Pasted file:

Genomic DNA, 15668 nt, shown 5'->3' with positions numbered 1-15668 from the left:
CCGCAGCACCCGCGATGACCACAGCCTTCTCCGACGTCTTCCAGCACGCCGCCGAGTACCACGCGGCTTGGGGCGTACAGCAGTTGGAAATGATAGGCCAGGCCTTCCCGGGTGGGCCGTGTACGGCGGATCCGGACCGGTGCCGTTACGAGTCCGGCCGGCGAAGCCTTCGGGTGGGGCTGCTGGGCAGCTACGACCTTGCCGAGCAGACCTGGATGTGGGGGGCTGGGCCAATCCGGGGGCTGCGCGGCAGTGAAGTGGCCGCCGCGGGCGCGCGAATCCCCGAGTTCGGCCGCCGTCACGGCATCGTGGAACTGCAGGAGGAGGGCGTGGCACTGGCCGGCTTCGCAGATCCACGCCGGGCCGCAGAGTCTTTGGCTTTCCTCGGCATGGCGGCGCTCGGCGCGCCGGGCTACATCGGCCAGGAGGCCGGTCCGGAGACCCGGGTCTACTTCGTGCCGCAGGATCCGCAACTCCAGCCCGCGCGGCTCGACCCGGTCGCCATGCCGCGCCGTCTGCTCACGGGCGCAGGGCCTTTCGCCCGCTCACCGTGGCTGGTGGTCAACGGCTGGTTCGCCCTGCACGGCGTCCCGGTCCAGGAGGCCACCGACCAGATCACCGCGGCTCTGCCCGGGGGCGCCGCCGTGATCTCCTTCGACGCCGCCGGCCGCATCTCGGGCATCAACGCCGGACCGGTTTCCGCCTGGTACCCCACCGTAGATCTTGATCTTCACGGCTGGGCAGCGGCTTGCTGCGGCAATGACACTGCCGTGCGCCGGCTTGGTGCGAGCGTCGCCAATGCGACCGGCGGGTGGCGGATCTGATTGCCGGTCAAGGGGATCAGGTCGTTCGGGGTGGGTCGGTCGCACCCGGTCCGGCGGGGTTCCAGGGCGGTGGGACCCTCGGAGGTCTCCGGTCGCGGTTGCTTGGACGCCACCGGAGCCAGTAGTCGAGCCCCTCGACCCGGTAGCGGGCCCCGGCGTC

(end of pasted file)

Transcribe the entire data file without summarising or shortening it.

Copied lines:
Genomic DNA, 15668 nt, shown 5'->3' with positions numbered 1-15668 from the left:
CCGCAGCACCCGCGATGACCACAGCCTTCTCCGACGTCTTCCAGCACGCCGCCGAGTACCACGCGGCTTGGGGCGTACAGCAGTTGGAAATGATAGGCCAGGCCTTCCCGGGTGGGCCGTGTACGGCGGATCCGGACCGGTGCCGTTACGAGTCCGGCCGGCGAAGCCTTCGGGTGGGGCTGCTGGGCAGCTACGACCTTGCCGAGCAGACCTGGATGTGGGGGGCTGGGCCAATCCGGGGGCTGCGCGGCAGTGAAGTGGCCGCCGCGGGCGCGCGAATCCCCGAGTTCGGCCGCCGTCACGGCATCGTGGAACTGCAGGAGGAGGGCGTGGCACTGGCCGGCTTCGCAGATCCACGCCGGGCCGCAGAGTCTTTGGCTTTCCTCGGCATGGCGGCGCTCGGCGCGCCGGGCTACATCGGCCAGGAGGCCGGTCCGGAGACCCGGGTCTACTTCGTGCCGCAGGATCCGCAACTCCAGCCCGCGCGGCTCGACCCGGTCGCCATGCCGCGCCGTCTGCTCACGGGCGCAGGGCCTTTCGCCCGCTCACCGTGGCTGGTGGTCAACGGCTGGTTCGCCCTGCACGGCGTCCCGGTCCAGGAGGCCACCGACCAGATCACCGCGGCTCTGCCCGGGGGCGCCGCCGTGATCTCCTTCGACGCCGCCGGCCGCATCTCGGGCATCAACGCCGGACCGGTTTCCGCCTGGTACCCCACCGTAGATCTTGATCTTCACGGCTGGGCAGCGGCTTGCTGCGGCAATGACACTGCCGTGCGCCGGCTTGGTGCGAGCGTCGCCAATGCGACCGGCGGGTGGCGGATCTGATTGCCGGTCAAGGGGATCAGGTCGTTCGGGGTGGGTCGGTCGCACCCGGTCCGGCGGGGTTCCAGGGCGGTGGGACCCTCGGAGGTCTCCGGTCGCGGTTGCTTGGACGCCACCGGAGCCAGTAGTCGAGCCCCTCGACCCGGTAGCGGGCCCCGGCGTC